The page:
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Thursday, May 1, 2014

One Place a New County Courthouse Won't Be Built: The Site Where Officials Have Secured Millions to Put It

Posted by Dirk VanderHart on Thu, May 1, 2014 at 4:00 PM

Remember yesterday, when we reported that Multnomah County officials are planning on spending $9 million (money it's sat on for the last seven years) to dramatically change the west end of the Hawthorne Bridge? And how that project was originally intended to spiff up some county-owned property in preparation for a long-awaited replacement for the quake-imperiled downtown courthouse?

Turns out the courthouse doesn't have a realistic shot of going there after all. Though a county spokesman said earlier this week the site was still in the running, it appears the bridgehead plot was ruled out some time ago. That's according Julie Neburka, a budget finance director in the Department of County Assets, who gave commissioner a rundown of current funding for the courthouse project at a budget hearing this afternoon.

"It turned out that that was not a big enough site for the building," Neburka said.

So what happens to the $9 million then? Neburka said officials have no idea.

"Do we give that back to the PDC?" she asked. "Do we somehow apply it to this project? It’s just sitting there."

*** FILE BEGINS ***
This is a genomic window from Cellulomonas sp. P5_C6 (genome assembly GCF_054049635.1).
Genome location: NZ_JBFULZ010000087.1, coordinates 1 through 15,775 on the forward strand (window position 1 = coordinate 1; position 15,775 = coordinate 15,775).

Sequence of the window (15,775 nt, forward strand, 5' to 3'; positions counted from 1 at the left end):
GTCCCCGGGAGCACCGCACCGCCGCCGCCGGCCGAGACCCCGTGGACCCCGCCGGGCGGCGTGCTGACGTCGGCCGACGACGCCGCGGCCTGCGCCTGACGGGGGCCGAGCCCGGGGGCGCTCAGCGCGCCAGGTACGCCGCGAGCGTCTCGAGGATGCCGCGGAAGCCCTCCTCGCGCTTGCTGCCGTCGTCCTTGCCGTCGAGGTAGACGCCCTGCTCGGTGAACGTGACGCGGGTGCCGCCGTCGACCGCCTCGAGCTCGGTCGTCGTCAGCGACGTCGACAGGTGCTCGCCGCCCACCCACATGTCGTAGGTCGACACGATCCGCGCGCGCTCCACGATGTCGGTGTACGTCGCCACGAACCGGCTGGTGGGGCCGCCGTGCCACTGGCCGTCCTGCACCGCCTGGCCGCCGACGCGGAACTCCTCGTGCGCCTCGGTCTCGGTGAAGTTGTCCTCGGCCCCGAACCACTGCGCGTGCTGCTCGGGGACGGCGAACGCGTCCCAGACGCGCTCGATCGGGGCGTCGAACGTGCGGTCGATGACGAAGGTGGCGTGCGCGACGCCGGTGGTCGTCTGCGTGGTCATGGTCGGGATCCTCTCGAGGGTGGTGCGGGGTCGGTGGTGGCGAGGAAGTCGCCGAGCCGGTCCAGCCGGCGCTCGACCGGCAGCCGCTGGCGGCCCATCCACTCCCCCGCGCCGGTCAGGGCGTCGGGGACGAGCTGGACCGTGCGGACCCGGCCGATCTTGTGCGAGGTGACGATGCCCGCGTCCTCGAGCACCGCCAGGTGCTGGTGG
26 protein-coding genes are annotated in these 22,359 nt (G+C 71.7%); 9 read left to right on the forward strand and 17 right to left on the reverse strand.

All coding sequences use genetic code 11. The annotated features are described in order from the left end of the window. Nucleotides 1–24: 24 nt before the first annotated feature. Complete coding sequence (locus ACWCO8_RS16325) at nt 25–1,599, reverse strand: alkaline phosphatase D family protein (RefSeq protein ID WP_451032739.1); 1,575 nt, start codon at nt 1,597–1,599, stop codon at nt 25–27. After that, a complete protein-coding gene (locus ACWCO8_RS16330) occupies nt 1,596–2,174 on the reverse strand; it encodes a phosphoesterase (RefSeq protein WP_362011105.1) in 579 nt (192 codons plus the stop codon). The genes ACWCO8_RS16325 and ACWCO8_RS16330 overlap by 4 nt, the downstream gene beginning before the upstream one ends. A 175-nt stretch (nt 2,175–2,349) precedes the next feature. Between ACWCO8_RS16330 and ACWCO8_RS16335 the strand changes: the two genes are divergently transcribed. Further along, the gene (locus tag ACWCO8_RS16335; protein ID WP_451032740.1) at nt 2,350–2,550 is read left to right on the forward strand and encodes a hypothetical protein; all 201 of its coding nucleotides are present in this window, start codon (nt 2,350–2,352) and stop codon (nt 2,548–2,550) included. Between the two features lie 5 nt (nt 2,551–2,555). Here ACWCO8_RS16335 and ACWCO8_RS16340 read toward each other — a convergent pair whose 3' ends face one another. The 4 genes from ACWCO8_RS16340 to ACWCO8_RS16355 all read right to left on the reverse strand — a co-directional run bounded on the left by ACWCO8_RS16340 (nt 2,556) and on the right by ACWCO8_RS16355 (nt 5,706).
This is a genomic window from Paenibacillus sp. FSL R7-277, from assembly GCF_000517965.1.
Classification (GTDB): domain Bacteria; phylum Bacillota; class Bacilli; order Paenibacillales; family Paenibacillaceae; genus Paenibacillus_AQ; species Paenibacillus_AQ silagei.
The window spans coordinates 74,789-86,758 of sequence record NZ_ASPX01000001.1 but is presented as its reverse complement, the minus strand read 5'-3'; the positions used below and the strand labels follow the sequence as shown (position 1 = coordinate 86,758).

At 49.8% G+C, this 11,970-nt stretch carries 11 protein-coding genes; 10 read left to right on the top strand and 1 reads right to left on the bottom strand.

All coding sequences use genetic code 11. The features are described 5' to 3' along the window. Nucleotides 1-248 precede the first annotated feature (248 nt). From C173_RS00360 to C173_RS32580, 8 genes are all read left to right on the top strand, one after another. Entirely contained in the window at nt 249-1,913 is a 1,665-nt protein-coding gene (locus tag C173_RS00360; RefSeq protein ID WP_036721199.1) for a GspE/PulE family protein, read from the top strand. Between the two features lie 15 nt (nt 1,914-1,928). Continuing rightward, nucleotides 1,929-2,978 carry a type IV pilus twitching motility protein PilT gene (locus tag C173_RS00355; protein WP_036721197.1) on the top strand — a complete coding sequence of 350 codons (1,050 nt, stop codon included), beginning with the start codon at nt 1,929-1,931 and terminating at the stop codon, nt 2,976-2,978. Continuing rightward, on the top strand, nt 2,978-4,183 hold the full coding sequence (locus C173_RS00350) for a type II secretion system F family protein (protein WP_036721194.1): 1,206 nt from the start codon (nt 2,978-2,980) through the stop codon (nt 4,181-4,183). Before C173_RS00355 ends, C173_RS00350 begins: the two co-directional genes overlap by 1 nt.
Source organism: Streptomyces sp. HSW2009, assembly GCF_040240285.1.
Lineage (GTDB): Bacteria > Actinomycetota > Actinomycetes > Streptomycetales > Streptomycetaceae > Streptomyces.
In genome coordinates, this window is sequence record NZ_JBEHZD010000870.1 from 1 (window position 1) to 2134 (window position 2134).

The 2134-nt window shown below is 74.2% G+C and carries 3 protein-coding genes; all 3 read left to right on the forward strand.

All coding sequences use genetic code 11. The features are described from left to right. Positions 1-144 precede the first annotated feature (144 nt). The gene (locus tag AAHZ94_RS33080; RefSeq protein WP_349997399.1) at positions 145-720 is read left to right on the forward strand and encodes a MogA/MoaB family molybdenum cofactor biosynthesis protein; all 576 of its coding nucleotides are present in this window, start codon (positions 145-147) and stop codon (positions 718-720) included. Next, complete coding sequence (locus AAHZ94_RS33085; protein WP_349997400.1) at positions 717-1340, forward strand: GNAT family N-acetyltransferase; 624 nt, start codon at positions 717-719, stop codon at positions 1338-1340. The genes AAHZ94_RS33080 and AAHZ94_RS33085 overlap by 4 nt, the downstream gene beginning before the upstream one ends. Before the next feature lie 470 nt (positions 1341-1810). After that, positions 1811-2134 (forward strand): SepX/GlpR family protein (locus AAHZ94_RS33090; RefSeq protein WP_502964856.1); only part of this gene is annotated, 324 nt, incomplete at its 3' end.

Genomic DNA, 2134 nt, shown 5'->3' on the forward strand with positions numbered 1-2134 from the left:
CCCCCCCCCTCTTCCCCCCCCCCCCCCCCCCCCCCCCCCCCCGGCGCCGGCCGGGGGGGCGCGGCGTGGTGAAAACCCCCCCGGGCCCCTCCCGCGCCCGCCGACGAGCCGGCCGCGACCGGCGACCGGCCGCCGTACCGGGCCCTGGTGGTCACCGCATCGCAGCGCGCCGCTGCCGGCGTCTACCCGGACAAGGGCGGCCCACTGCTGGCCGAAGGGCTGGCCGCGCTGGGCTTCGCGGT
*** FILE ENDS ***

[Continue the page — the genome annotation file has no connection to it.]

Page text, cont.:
According to the terms of an intergovernmental agreement [pdf] between Multnomah County and the PDC, officials could elect to spend the $9 million to move the ramp anyway, then sell off the property to developers and use proceeds for a courthouse.


The county is also still trying to find $15 million it needs to match some state money set aside for the project (to say nothing of the millions more that will have to be found in the future). That will likely involve issuing bonds, Neburka said.

Why are we suddenly so interested in the courthouse? It's an enormous undertaking that's going to take some deft political maneuvering, and years of sizable debt obligations, to pull off. And, unlike the similarly huge Sellwood Bridge replacement project, the City of Portland's not signed on to pay big chunk of the cost. Well, except for the $9 million city taxpayers gave the project seven years ago.

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